A disturbing trend of fake encounters
Posted by Admin on September 13, 2009
When Ishrat Jahan was killed in a hail of police bullets in Ahmedabad on June 15, 2004, along with three others, few suspected they were anything but terrorists planning to murder Gujarat chief minister Narendra Modi. Ahmedabad Metropolitan Magistrate S P Tamang believes otherwise. In his report of September 8 he says clearly that the killing was ‘staged’ by the police with an eye on ‘promotions’. The report names then police commissioner K R Kaushik and D G Vanzara, the DIG who is already in prison over the Sohrabuddin Sheikh encounter in which three people were killed. It is chilling to note that the Ishrat encounter has been described as motivated by a desire to ‘flatter’ the CM.
Extra-judicial killings are not new in India. But the proliferation of Dirty Harry(s) in every part of the country is reason for everyone to be worried. ‘Encounter’ and custodial deaths seem to be increasing, the latest being in Chennai, where A Lakshmanan died in a lock-up after alleged third-degree interrogation. Few people have heard of Sanjit (killed in Manipur last July), Abdul Rehman (2007), Sohrabuddin Sheikh (2007), Manorama Devi (2004), Sadiq Jamal (2003) and Sameer Khan Pathan (2002).
Their deaths were a clear violation of human rights. In light of this, the dangers of the anti-terror bill passed by the Modi government, which makes confession made before a police officer admissible in a court, become dismayingly obvious. The statement by Justice (Retd) C Upendra Singh last Saturday that extra-judicial killings are a reality add weight to the concerns.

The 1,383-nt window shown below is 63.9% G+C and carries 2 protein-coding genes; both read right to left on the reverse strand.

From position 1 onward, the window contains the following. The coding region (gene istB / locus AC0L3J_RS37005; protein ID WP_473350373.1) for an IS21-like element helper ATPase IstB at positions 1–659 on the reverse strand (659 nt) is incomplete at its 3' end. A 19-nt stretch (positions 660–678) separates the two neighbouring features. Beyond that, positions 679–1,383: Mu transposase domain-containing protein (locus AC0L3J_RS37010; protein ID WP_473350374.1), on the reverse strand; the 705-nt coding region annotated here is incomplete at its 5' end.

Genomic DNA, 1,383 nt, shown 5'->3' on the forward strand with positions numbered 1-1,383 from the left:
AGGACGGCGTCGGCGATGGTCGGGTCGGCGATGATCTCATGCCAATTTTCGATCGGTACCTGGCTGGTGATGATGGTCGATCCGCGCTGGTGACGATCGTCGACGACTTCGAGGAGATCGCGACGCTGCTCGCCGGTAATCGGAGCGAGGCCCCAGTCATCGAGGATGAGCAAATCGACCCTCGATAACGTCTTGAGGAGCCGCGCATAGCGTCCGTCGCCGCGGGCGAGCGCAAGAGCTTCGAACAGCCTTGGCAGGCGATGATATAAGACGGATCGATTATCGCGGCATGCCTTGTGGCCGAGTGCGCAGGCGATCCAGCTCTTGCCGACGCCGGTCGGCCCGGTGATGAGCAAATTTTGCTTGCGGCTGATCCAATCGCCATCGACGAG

The Union ministry of home affairs’ affidavit supporting Gujarat’s claim that Ishrat and the others were terrorists seems to be, at best, a result of complete lack of co-ordination among the agencies concerned with national security; at worst, a case of back-scratching. Such incidents should also draw our attention to the dire need for reforms in the police. Perhaps it is a truism but it is one that has to be repeated; the police have to be protected from political interference.A more serious problem is that every encounter death raises a storm of protest, but soon enough it is business as usual. The juggernaut rolls on unchecked. It is each individual’s duty to ensure that the dead do not become mere statistics. Our indifference is helping to create a Frankenstein that could eventually swallow us as well. Too many Ishrats have died. It is time to cry ‘no more’.